mit, whose child that was in the cradle. She replied it was her own ; and then, uncovering its face a little more, asked me if I did not think it like her. “Very,” I replied, “for it is as beautiful as an angel.” Without noticing the compliment to herself, which, however, was not meant to be a compliment, since it was the simple truth, she exclaimed :– “You say true, sir—it is like an angel; and when you came up I was singing a hymn to the Virgin as a thanksgiving for the blessing. I do so twenty times a day—I am so happy!” “And where is its father 1" I inquired. “He has just gone down into the town,” she answered, “to buy something for me; he is so good. You must stay till he comes back—he will be here presently.” Just at that moment I made the discovery that my companions had disappeared. But it did not signify. I was determined to wait till the husband came back, provided he did not make a very long stay ; and proceeded with the conversation. “Do many strangers pass through Nove?” said I. “I don't know ; I seldom go out, except when I take the bambino into the fields.” “And how long have you been married ?” “Just a year and five weeks last Tuesday; and yet it already seems an age, I have enjoyed so much happiness in it.” “Then you have not heard the Spanish proverb, that “a year of pleasure passes like a fleeting dream, while a moment of misfortune seems an age of pain.'” “I don't know what misfortune means. I have never lost a person I loved. My father and mother are living, with all my brothers and sisters, all younger than I, and all at home.” “And so you think,” said I, “that happiness lengthens time !” “Oh, very much,” she replied; “for though, as you see, I am young, still I almost fancy I have lived forever. I can't tell when I began to think—when I began to feel—when I began to be happy. I have always been happy Did you ever look on the water at sunset, and observe how the sun's wake stretches away into the distance, till you don't know where it ends; but it is all golden and glittering, and, though every wavelet seems like the other, they are all bright—all alive with pleasure ? It has been exactly so with my life—nothing but one endless streak of sunshine. But look,” cried she, “there is my husband. Ah see how he smiles as he comes along ; he is so glad to come back to me. Dear Giuseppe,” said she as he approached, “here is a strange gentleman who has been admiring our child, and to whom I have been saying I don’t know what.” Gieuseppe was a fine fellow, and seemed to be quite as proud as his wife of the little boy who constituted so large a portion of their happiness. He had been out buying something for supper, he said. He had it in his hand in a little basket, and invited me to join them. I sincerely wished I could, but my travelling companions would have thought it unkind; so, bidding the happy pair a good evening, and promising to call if I ever again passed through Nove, I took my leave— not, however, without kissing the young Giuseppe, who took it, wrapt in balmy slumbers, without waking. At the end of the street I met my friends, who were coming back in search of me. We then continued our walk, and, shortly after sunset, reached the square, where, from the windows of a large, fine house, we heard strains of very delicious music, issuing like a flood. The Milanese affected a great passion for singing ; so, requesting us to wait a moment, he stepped towards the door of the house, which stood wide open, and, entering the hall, found there a soldier, who informed him it was the governor's house, adding, with extraordinary politeness, that he might go up stairs into an unoccupied room, and listen to the music, if he liked. “The governor,” said he, “is a very good gentleman ; and I know I shall not offend him by taking the liberty to invite you.” “But I have two friends waiting for me in the square,” answered the Milanese. “Ask them in also,” said the soldier. When our free and easy friend came out, and related the circumstance to us, we laughed heartily ; because, in the first place, we could hear the music much better where we were, and, secondly, because we thought the soldier was exceeding his duty, and that we should, probably, be ejected very unceremoniously by the governor when he came to learn how matters stood. Upon the assurance of our Carbonaro, however, that it would be all right, we entered the house, and were conducted by the soldier up stairs into a small room adjoining that in which the party were assembled. Here, he said, we might sit as long as we pleased ; and when we were tired, we had only to come down stairs, and he would let us out. At that moment there was a lady singing ; and it immediately struck me that I had heard her voice before. It was so rich, so full, so sweet, there could be, I thought, but one such in the world. It must be-it was—Carlotta's.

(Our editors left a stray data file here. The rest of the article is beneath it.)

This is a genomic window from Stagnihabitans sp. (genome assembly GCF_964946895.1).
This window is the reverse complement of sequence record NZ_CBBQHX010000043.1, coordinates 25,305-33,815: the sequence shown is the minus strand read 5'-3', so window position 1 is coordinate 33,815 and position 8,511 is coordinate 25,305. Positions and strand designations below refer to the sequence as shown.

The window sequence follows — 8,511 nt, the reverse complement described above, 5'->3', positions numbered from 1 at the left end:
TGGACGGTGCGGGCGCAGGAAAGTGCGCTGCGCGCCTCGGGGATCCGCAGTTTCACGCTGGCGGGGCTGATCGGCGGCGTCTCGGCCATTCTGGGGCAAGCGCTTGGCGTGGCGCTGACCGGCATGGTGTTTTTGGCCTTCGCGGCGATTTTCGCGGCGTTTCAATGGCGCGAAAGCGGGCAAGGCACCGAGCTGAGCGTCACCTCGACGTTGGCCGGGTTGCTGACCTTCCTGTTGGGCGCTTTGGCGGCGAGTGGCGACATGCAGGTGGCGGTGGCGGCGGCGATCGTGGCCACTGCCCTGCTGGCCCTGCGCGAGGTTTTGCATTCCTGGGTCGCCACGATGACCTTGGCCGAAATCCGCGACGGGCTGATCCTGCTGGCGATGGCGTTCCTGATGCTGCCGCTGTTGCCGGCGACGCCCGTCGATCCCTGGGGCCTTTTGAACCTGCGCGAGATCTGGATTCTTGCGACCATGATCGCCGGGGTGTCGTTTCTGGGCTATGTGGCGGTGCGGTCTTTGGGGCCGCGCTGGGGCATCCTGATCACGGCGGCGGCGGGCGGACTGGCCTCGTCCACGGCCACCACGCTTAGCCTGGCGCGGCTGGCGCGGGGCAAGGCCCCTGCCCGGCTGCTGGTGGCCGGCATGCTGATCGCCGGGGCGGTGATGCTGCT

house entered, and, with a sweetness and a grace altogether irresistible, insisted on our entering the salon. When we did, Carlotta rose, and, coming half across the room to meet me, exclaimed, “How very fortunate Mamma and I were just saying how much we should have liked you to be here. But we were not aware you knew the governor.” In reply, I related to her the manner of our introduction ; at which she laughed very heartily, and then took me over to repeat it to Madame B . Never, perhaps, did three greater Guys make their appearance at a party. We were covered with dust from head to foot, had been smoking cigars, and, for my own part, with my long beard and northern costume, I must have appeared the strangest of all figures. The governor's lady was puzzled, and, in the course of the evening, asked Carlotta if I were not an Africano. There is, in the Italians, an innate taste which enables them to do everything with grace. The apartment in which we were now assembled was full of elegance. The lamps, from which the light was diffused on all sides, were modelled after the antique. The furniture was rich, without being gaudy; and the dresses and figures of the women superb. Upon the whole, the men were less striking. Possibly I am incompetent to comprehend the physiognomies of musical men, which always appear to me wanting in expression, |. in countries like Piedmont, where the political feeling is not permitted to develop itself, and impart grandeur and decision to the countenance. Men are there musical, because they can o nothing else. It helps to plunge them into that dreamy state in which a slave should pass his days—humming, whispering, crowding round pianos—sanning ladies' faces, and talking nonsense. It is a woful existence, worse than that led in many departments of Dante's Hell; and yet men exist for ages under such circumstances ! And the women, what are they born to Let Iago explain for mer—“To suckle fools, and chronicle small beer.” It is a godsend in the country to catch four or five strangers at once, just to break the monotony of life. Persons who circulate perpetually among each other gradually subside into a sort of animate clocks, that go on ticking for years, neither to me, “What would you take to settle down here at Nove for the rest of your life to “Nothing short of yourself,” I replied ; “but with you, I could settle anywhere, and be happy.” “I doubt it,” answered she ; “and I frankly confess that I don't believe either you or any one else could make me happy long in a place like this. A night and a single party exhaust all its vitality. I am glad we are to be off to-morrow.” This was one side of the picture. Shortly after, I found myself beside the lady of the house, who asked me what pleasure I could find in wandering about the world, leaving all my friends, breaking all my old associations, “and laying in,” added she, “a store of restlessness for the remainder of your days.” She said she had never quitted Nove, which every year acquired fresh charms for her. “In its quiet little churchyard,” said she, “all my forefathers lie buried ; and I often go there to count them over, and sit down and shed tears of pleasure on their graves. What tranquillity we enjoy what a blissful ignorance of all that passes in the great world ! My husband is contented with me, and I with him ; and neither of us would change our situation for the best in Italy. We have three dear little children asleep ; and if you could but see their happy faces when they first awake and kiss me in the morning ! They send a thrill of delight through my whole frame ; and morning and evening, on my knees, I offer up only this prayer, that such as my state now is, it may continue forever. With all the friends you see here, we have been familiar from childhood. The women were brought up in the same convent; the men went to school with my husband. We are like one family. We pray in the same church, we shall all be buried in the same churchyard ; and we hope,” added she, with a sweet smile, “that we shall all hereafter meet in the same heaven.” “God grant it!” cried I, greatly touched by the earnestness of her manner. I felt my spirit rebuked, and saw that happiness may be tasted everywhere, though, not, perhaps, by one who has once known what it is to wander and be alone, and craves the excitement of perpetual change. My friend the Carbonaro had been trying hard all the evening to get up a flirtation with a musical young lady, but without success. The Dalmatian listened to the music almost in silence, but yet appeared to enjoy the evening much. It was one o'clock in the morning when we returned to our inn, where innumerable oaths had been showered on us by cooks and waiters for ordering a dinner, and not coming back to eat it, though, of course, it was not forgotten next morning in the bill.